Taoufik has the final word

Thrown out and later reinstated,Algerian wins 1500m final; Kenya fail for first time in 20 years

Written by Associated Press | London | Published:August 9, 2012 12:47 am

First they told him to leave. Then they invited him back. Next they’ll give him the gold. Kicked out of the London Olympics for presumably not trying hard enough in another event,Algeria’s Taoufik Makhloufi got a second chance after a doctor took his side.

Back at the track Tuesday,he cashed in on that opportunity and won the 1,500 meters in 3 minutes,34.08 seconds,beating Leonel Manzano of the United States by 0.71 seconds. Abdalaati Iguider of Morocco got the bronze in 3:35.13.

“Yesterday I was out,’’ Makhloufi said. “And today I was in.’’

Ah,if it were only that simple. On Monday,the race referee in the 800 meters,Makhlouofi’s other event,kicked him out of the Olympics for “failure to compete honestly with bona fide effort’’ after he went out slowly and pulled himself out of the race on the first lap.

He may have simply been conserving energy for Tuesday night’s 1,500 final _ not unheard of in the world of track _ but the Algerian coaches insisted Makhloufi pulled out of the 800 because of a left knee injury. When a doctor examined the runner and said the injury was legit,track officials revoked the DQ and allowed him to start in the 1,500.

“I was not afraid of not being allowed to compete,’’ Makhloufi said. “I knew I had two choices. Either I would compete,or not be allowed to compete. I tried not to think about it too much. I tried to stay calm,continue with my experience and my training.’’

It was the latest twist at a games where the term “Olympic spirit’’ has certainly been put to the test. During the first week,four women’s badminton teams were disqualified for trying to lose and get a better draw for the next round. Then,at the start of the second week,Makhloufi took his turn _ getting off to a slow start uncharacteristic of the reigning African champion at 800 meters,then bailing out of the race and standing on the infield and applauding while the other seven runners passed.

A few hours after that,he was disqualified. He’s hardly the first runner to pull out or pull up in one race to get ready for another. And,to be fair,he was helped off the track after the 1,500-meter semifinal,held the day before the 800-meter heat.

“It’s not a big mistake. I have problem here,’’ Makhloufi said,pointing to his tender left knee. “It’s a dangerous injury,but I’m all right.’’

Manzano,who might have won this gold medal had Makhloufi not been around,said he wasn’t judging what was fair or not. “If he deserves it,I guess it was up to the people,’’ Manzano said. “I don’t know what his objective was. He probably knew what it was,but I really don’t know.’’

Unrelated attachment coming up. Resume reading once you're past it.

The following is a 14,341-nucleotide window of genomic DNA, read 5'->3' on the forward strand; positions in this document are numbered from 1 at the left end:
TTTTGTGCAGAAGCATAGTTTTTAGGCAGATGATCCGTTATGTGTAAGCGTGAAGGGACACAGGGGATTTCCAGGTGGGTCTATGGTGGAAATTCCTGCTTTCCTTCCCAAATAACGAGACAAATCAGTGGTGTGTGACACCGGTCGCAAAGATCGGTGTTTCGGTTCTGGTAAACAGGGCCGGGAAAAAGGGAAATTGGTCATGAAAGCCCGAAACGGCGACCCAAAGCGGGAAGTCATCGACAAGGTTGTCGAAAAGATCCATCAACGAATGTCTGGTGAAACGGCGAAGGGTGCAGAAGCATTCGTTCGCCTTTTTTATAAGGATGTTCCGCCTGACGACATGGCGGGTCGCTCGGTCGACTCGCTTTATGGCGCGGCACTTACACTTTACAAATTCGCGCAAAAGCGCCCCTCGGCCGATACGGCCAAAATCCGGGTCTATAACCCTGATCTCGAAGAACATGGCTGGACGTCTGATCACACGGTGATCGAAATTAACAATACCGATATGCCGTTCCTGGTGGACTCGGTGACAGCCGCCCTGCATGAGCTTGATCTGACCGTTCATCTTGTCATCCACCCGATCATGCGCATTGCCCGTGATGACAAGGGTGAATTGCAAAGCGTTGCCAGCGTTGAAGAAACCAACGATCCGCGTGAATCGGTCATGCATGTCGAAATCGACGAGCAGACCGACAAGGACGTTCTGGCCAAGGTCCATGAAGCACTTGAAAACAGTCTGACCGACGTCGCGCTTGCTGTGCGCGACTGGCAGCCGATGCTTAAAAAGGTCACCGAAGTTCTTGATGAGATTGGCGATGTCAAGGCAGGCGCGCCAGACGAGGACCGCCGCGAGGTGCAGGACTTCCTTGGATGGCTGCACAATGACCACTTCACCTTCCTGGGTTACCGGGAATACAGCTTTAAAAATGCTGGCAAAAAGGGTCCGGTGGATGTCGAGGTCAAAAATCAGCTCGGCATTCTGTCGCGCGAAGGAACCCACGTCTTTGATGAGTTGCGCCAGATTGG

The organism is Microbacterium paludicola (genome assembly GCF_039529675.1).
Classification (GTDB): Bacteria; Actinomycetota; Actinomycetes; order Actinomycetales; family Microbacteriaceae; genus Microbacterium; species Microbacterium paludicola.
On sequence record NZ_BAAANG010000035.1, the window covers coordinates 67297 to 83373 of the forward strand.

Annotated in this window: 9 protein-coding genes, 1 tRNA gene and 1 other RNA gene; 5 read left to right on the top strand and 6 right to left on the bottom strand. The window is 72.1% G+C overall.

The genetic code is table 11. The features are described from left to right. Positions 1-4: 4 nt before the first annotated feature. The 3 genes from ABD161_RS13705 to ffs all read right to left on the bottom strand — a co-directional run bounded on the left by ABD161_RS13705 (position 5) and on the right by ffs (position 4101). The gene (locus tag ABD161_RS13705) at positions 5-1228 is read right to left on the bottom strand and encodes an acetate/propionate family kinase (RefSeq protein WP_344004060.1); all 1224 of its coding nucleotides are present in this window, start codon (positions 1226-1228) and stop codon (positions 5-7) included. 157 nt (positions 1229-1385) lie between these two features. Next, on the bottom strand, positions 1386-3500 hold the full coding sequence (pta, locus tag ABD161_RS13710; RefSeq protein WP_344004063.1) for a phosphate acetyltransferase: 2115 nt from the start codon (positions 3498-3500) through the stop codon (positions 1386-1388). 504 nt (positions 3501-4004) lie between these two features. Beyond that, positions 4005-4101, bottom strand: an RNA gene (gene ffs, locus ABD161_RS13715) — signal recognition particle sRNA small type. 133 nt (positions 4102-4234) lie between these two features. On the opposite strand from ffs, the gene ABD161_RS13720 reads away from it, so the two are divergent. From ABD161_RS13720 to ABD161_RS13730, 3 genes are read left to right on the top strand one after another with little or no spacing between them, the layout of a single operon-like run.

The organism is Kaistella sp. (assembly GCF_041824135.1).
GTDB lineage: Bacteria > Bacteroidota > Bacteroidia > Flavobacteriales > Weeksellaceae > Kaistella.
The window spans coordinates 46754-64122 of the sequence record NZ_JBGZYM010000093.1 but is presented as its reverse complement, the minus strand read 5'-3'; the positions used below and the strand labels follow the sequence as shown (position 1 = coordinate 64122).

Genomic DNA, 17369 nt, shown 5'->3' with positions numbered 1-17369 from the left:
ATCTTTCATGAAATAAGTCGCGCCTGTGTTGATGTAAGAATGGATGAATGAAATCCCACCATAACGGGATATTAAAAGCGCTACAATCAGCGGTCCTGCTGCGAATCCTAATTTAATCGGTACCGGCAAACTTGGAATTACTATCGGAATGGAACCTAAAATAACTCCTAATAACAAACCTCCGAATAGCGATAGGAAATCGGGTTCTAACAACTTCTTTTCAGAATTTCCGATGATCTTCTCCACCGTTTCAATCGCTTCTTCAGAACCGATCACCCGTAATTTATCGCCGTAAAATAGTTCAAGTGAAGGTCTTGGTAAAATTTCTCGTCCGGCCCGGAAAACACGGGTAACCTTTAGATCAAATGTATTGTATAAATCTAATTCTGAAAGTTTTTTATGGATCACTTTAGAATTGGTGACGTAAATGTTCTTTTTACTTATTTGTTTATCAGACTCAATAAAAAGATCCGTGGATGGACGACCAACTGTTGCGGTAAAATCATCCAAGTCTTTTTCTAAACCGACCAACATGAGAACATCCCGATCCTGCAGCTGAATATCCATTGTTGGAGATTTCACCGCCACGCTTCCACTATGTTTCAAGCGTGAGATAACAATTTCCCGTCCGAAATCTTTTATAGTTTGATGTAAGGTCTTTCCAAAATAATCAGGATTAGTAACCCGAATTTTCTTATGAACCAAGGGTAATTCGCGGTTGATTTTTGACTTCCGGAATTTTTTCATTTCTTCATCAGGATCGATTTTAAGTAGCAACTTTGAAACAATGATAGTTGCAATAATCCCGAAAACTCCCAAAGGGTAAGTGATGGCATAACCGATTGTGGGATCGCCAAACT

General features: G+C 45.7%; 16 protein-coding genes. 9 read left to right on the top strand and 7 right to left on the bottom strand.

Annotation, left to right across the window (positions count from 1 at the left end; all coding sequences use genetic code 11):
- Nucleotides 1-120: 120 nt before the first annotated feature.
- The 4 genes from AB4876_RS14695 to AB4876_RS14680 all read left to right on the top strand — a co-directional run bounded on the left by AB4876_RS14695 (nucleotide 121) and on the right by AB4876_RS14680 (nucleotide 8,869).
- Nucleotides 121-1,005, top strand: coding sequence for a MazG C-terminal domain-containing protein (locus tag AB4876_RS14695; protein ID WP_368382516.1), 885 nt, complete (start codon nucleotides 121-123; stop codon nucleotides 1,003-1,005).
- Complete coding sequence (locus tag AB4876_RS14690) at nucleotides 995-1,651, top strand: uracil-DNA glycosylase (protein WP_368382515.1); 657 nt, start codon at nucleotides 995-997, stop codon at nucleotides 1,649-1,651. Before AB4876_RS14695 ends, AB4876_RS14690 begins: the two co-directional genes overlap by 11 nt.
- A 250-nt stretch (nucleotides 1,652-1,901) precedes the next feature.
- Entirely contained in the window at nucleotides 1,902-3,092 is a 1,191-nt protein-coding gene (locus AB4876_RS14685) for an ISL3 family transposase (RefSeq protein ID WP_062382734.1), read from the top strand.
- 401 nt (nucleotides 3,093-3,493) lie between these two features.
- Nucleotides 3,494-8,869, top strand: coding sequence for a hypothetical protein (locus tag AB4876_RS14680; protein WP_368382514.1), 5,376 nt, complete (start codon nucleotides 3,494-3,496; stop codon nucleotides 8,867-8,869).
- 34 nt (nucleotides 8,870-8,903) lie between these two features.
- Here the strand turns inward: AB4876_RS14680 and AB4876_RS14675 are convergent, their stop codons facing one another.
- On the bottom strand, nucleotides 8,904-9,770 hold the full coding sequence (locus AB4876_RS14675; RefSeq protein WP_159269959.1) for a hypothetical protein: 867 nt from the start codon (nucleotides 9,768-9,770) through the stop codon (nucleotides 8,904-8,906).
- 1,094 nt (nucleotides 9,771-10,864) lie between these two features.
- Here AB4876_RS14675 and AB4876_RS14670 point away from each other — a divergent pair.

Manzano became the first American to win a medal in the metric mile since 1968,when distance star Jim Ryun took silver. The last previous U.S. gold in the men’s 1,500 came from Melvin Sheppard in 1908. Roger Bannister was in the house for this one,the first man to break the 4-minute barrier in the mile watching a development hardly anyone could have imagined.

Farah in 5000m final

Mo Farah made his return to the track as an Olympic champion and British hero on Wednesday and continued his bid for a long-distance double by reaching the final of the 5,000 metres.

Again,a full house of 80,000 fans at the Olympic Stadium showed up for a morning session,and they reserved their wildest cheer for Somali-born Farah,who provided the climax to Super Saturday when he won the 10,000m. His rivals in the 5,000 didn’t give him any extra space,as he had to fight for position several times before he put in a controlled dash for the line and a third-place finish which guaranteed him a place in Saturday’s final.

Pole vault qualifying was far less predictable,with world champion Pavel Wojciechowski failing to clear any height. Defending champion Steve Hooker of Australia bounced back from a disastrous start to the 2012 season to qualify for Friday’s pole vault final .

Pole-break for Cuban

Cuban vaulter Lazaro Borges suffered insult but no injury when his fibre glass pole broke as he attempted a jump. Attempting a leap of 5.35m,Lazaro began his approach run smoothly but when he planted his pole,it failed to take the pressure and fractured in three places. Borges was thrown backwards but seemed to suffer no injury as he went on to successfully leap the height. Borges subsequently managed to clear a height of 5.50m. The 26-year-old who has won a silver at the 2011 World Championships would fail to qualify for the final of the event.

For all the latest News Archive News, download Indian Express App

    Live Cricket Scores & Results